Satellite Images Reveal How Beaches Around The Pacific Vanish During La Niña
Surfers, particularly those living on Australia’s East Coast, are well aware of the surf conditions wrought by La Niña. Three consecutive summers have shown just what the climate driver known as ‘the little girl’ is capable of.
The causal chain goes something like this: During La Niña stronger than normal tradewinds blow across the Pacific towards Australia, warm water piles up on our eastern shore, this creates an increase in tropical activity including easterly winds, which in turn leads to a surfeit of easterly swell across the whole Eastern Seaboard.
However, the causal chain doesn’t end there. It may not be quite as exciting to surfers, but all that La Niña swell energy then leaves its mark on the coast. To wit, the shoreline erodes. Without time to recover, the coast’s natural buffer - i.e beach sand - is transported from the beaches to the ocean.
When it happens, the media usually focuses on erosion hotspots such as Wamberal and Collaroy, however a recent study by four Sydney scientists has shown that almost all beaches become thinner during La Niña. Meanwhile, on the other side of the Pacific, beaches in California and South America expand as sand piles up under ideal conditions.
Flick the switch to El Nino and the opposite becomes true: Beaches in Australia recover and expand in width, while those on the Pacific’s eastern rim begin to erode under sustained storm activity. It’s no coincidence that the very best Hawaiian seasons have been shown to coincide with El Nino.
At the heart of the research, which was led by Kilian Vos, was access to millions of satellite images taken over the last forty years. The scientists created a timeline of aerial imagery, and then set it against the ENSO (El Nino Southern Oscillation) cycle over the past four decades to confirm their suspicions.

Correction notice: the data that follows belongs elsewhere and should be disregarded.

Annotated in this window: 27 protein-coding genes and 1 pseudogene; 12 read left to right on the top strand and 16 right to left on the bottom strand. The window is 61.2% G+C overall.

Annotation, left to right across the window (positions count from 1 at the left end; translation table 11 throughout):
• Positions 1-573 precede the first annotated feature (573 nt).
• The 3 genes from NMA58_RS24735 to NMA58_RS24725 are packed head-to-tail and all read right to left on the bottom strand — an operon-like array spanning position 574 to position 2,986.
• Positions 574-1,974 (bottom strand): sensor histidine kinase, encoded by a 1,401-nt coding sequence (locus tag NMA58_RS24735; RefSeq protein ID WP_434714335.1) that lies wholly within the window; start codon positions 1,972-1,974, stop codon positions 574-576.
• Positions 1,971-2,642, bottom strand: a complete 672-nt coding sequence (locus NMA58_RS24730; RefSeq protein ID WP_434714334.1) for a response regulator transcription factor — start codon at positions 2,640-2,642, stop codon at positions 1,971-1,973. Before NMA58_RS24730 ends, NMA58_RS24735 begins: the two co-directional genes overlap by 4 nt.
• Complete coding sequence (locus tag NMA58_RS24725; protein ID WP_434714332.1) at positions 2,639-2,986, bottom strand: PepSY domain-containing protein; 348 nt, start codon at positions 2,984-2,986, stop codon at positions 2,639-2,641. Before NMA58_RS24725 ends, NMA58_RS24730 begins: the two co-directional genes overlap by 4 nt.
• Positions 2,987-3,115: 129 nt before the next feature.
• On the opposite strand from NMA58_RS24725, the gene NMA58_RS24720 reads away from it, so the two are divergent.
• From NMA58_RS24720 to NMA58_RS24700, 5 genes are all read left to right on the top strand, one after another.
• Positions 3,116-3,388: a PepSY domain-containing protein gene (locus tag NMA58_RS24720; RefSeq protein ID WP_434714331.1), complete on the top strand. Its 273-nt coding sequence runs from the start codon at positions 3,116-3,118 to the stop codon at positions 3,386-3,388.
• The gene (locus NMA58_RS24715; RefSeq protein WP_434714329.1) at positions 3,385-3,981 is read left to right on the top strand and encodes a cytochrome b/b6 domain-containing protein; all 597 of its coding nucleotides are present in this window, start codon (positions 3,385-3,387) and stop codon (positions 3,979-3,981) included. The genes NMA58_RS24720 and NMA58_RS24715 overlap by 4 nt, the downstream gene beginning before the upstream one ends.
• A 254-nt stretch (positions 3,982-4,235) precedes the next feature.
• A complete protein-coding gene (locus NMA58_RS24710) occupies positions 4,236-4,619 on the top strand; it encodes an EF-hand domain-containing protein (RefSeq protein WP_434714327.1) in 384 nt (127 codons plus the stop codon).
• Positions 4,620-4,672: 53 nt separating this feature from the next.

To date, scientists have relied on either anecdotal evidence or a hodgepodge of sources to understand coastal cycles. Access to satellite imagery provides them with a consistent, long term source of information, which is necessary for scientific confirmation.
The scientists concerned have both released a paper on their findings, and also created a website, CoastSat, which tracks coastal changes across thousands of beaches in the Pacific Rim.
According to Dr Mitchell Harley, one of the four scientists who worked on the project, the findings are “a very powerful tool for coastal councils and State Governments.”
With the current level of knowledge, La Niña can be predicted with a high degree of confidence from six to twelve months out. Rather than being reactive, “they [councils and governments] can now see how the coastline will respond,” says Dr Harley, “and be proactive by taking early measures to protect the coast.”
“This might mean boosting their staff levels,” adds Dr Harley, “shifting their resources, or protecting equipment assets.”
There’s also a project planning perspective, whereby existing or planned projects will have to be considered in the context of a soon-to-be altered coastline.
Even sand nourishment, which has been the classic last ditch effort by councils having their coastline battered, can be organised in advance. Perhaps dumped early as a preventative measure, rather than later as a cure.
Though such planning springboards off the back of Dr Harley’s work, there are other more compelling - read: scientific - aspects of the research. “In the scientific community,” says Dr Harley, “there’s conjecture that the cyclical nature of ENSO may be changing.”
And this is the big thing. Now that the scientists have a solid database to work off, all future ENSO cycles can be compared against the past.
“It gives us the power to understand what’s happening with the ENSO cycles, “ says Dr Harley.